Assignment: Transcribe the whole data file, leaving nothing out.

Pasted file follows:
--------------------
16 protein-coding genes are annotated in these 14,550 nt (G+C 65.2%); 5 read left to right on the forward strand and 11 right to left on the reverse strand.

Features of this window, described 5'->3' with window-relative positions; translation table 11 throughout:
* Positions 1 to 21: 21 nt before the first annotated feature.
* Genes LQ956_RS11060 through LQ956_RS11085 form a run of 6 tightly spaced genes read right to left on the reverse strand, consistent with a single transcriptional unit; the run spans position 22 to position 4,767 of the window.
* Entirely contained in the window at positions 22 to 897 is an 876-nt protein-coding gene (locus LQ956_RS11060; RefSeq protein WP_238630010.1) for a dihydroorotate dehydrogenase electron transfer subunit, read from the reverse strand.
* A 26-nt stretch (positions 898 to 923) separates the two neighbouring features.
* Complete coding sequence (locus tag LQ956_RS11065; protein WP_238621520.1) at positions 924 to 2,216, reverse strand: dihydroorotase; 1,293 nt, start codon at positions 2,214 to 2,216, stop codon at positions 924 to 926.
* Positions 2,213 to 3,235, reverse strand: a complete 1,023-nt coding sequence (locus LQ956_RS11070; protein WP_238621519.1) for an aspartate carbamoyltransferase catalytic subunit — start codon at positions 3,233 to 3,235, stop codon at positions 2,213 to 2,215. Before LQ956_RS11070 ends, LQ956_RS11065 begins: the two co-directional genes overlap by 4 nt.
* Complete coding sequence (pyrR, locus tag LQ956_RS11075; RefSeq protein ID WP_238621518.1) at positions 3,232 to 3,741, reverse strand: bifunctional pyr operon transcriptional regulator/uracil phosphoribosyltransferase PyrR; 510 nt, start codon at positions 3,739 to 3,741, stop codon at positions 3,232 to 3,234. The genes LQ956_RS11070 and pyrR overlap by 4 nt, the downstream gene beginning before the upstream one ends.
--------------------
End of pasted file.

16 protein-coding genes are annotated in these 14,550 nt (G+C 65.2%); 5 read left to right on the forward strand and 11 right to left on the reverse strand.

Features of this window, described 5'->3' with window-relative positions; translation table 11 throughout:
* Positions 1 to 21: 21 nt before the first annotated feature.
* Genes LQ956_RS11060 through LQ956_RS11085 form a run of 6 tightly spaced genes read right to left on the reverse strand, consistent with a single transcriptional unit; the run spans position 22 to position 4,767 of the window.
* Entirely contained in the window at positions 22 to 897 is an 876-nt protein-coding gene (locus LQ956_RS11060; RefSeq protein WP_238630010.1) for a dihydroorotate dehydrogenase electron transfer subunit, read from the reverse strand.
* A 26-nt stretch (positions 898 to 923) separates the two neighbouring features.
* Complete coding sequence (locus tag LQ956_RS11065; protein WP_238621520.1) at positions 924 to 2,216, reverse strand: dihydroorotase; 1,293 nt, start codon at positions 2,214 to 2,216, stop codon at positions 924 to 926.
* Positions 2,213 to 3,235, reverse strand: a complete 1,023-nt coding sequence (locus LQ956_RS11070; protein WP_238621519.1) for an aspartate carbamoyltransferase catalytic subunit — start codon at positions 3,233 to 3,235, stop codon at positions 2,213 to 2,215. Before LQ956_RS11070 ends, LQ956_RS11065 begins: the two co-directional genes overlap by 4 nt.
* Complete coding sequence (pyrR, locus tag LQ956_RS11075; RefSeq protein ID WP_238621518.1) at positions 3,232 to 3,741, reverse strand: bifunctional pyr operon transcriptional regulator/uracil phosphoribosyltransferase PyrR; 510 nt, start codon at positions 3,739 to 3,741, stop codon at positions 3,232 to 3,234. The genes LQ956_RS11070 and pyrR overlap by 4 nt, the downstream gene beginning before the upstream one ends.